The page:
Interventions to promote medication adherence and viral suppression are needed among HIV-positive individuals. We aimed to determine the feasibility, acceptability, and preliminary impact of daily financial incentives linked to real-time adherence monitoring among treatment-experienced individuals.
At an HIV clinic in Philadelphia, we conducted a pilot randomized trial among treatment-experienced HIV-positive adults with unsuppressed viral loads (>400 copies/mL). Participants randomized to the intervention group were eligible for daily lottery-based financial rewards dependent on antiretroviral therapy (ART) adherence, measured by a wireless-enabled electronic pill bottle. Participants also received a financial incentive for achieving viral suppression at 3 months. The control group received the standard of care. We measured acceptance and feasibility through follow-up survey at 3 months, viral suppression at 3 months, and adherence.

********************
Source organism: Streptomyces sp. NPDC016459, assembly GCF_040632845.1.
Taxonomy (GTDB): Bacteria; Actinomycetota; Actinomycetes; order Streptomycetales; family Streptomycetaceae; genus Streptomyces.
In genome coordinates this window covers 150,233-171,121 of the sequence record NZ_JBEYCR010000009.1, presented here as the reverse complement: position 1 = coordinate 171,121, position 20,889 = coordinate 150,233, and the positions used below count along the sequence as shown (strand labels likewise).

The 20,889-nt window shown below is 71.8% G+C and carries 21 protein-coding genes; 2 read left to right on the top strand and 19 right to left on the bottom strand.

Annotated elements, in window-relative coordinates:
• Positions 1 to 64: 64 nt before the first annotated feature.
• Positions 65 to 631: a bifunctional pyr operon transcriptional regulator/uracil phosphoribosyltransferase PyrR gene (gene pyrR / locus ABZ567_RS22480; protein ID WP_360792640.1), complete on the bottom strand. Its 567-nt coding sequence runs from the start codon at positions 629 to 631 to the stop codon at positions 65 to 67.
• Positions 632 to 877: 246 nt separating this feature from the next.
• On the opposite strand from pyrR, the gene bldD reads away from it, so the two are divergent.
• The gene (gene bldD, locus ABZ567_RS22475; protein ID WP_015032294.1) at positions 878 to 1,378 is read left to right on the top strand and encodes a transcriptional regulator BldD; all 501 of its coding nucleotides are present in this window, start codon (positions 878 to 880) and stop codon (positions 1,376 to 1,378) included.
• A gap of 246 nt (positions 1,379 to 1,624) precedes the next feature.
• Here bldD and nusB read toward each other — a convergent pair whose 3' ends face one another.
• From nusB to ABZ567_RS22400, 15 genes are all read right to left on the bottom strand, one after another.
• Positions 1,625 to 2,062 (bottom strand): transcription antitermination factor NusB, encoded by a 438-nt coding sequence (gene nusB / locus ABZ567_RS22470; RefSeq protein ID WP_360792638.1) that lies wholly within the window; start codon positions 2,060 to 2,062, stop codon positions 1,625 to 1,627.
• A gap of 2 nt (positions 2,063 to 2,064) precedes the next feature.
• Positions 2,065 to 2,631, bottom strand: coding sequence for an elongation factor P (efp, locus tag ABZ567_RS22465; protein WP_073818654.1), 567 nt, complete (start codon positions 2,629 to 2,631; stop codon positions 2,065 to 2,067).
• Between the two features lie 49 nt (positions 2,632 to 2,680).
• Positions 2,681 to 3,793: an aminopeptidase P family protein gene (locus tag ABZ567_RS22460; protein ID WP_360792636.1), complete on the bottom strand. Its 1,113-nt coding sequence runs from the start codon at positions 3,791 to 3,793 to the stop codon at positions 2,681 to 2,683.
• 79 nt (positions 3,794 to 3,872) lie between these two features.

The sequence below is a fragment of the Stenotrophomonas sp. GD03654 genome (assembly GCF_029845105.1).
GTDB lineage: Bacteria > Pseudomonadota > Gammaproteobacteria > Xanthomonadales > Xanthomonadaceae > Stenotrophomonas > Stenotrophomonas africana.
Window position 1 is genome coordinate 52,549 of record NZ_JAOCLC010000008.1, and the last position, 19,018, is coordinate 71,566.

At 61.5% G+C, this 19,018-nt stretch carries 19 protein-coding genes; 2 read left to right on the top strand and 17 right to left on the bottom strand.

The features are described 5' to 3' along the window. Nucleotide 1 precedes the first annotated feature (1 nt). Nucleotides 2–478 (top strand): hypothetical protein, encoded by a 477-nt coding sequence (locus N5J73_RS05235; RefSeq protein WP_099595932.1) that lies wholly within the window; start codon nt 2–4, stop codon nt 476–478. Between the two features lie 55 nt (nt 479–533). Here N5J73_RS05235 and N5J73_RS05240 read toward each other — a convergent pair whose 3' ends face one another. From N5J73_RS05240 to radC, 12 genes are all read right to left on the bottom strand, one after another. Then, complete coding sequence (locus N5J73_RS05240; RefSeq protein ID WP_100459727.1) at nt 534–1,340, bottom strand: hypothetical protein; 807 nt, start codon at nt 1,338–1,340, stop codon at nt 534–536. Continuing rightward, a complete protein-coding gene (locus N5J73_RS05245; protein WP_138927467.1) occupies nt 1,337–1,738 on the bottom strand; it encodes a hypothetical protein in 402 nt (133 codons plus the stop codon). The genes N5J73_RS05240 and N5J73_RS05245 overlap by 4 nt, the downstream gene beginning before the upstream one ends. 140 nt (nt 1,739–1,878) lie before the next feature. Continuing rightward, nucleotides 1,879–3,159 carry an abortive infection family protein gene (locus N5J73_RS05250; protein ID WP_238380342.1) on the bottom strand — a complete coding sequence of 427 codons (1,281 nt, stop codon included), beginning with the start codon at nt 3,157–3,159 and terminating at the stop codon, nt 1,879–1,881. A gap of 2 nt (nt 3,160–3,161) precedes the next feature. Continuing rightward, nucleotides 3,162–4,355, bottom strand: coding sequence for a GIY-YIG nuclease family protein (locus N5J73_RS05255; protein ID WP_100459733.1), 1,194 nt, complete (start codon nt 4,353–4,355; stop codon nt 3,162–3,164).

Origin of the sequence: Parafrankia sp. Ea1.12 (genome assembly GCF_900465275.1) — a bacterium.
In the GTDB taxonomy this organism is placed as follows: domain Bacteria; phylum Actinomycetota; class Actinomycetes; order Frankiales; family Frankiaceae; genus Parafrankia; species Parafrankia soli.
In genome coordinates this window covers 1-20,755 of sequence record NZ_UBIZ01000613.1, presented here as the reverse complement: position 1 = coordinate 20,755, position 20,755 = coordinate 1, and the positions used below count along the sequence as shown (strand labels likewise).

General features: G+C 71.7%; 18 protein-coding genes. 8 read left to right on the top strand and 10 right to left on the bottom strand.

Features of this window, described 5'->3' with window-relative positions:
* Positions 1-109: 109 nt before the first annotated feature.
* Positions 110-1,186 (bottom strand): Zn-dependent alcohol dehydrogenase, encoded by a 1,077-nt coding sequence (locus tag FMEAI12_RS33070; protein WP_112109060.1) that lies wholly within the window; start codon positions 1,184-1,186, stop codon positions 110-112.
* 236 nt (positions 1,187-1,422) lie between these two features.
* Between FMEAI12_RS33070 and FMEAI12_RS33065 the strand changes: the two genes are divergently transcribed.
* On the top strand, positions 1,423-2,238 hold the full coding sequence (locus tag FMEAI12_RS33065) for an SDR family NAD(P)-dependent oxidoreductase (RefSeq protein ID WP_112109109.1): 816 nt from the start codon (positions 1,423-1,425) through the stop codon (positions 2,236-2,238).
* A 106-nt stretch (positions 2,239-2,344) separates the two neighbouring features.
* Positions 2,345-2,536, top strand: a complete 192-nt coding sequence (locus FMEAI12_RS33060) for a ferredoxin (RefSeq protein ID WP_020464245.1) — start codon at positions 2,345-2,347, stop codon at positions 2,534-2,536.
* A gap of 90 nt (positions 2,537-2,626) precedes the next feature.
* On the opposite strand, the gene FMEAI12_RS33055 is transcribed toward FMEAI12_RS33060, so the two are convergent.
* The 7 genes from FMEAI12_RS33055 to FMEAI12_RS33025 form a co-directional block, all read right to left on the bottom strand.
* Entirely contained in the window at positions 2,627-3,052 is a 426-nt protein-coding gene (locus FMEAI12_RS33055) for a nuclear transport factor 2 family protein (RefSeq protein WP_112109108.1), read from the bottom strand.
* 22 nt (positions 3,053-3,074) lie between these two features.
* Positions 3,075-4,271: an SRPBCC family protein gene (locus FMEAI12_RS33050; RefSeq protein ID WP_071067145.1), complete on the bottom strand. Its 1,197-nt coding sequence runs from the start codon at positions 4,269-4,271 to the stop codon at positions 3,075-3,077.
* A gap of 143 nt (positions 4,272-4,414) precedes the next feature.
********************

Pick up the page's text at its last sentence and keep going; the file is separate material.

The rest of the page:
Among 29 participants, 28 (93%) completed 3-month follow-up, and 24 (83%) completed a 3-month laboratory visit. Electronic pill bottles were highly acceptable to participants, with most strongly agreeing that they worked well, were reliable, and easy to use. Among those who received the intervention, 77% were very satisfied with their experience. Among those who completed the 3-month laboratory visit, viral suppression was achieved by 40% in the intervention group and 29% in the control group. ART adherence ≥80% was achieved by 36% and 25% in the intervention and control groups, respectively.
Daily financial incentives coupled with real-time adherence monitoring are a promising strategy to support ART adherence among HIV-positive individuals who are not virally suppressed. This novel approach warrants testing in a larger trial.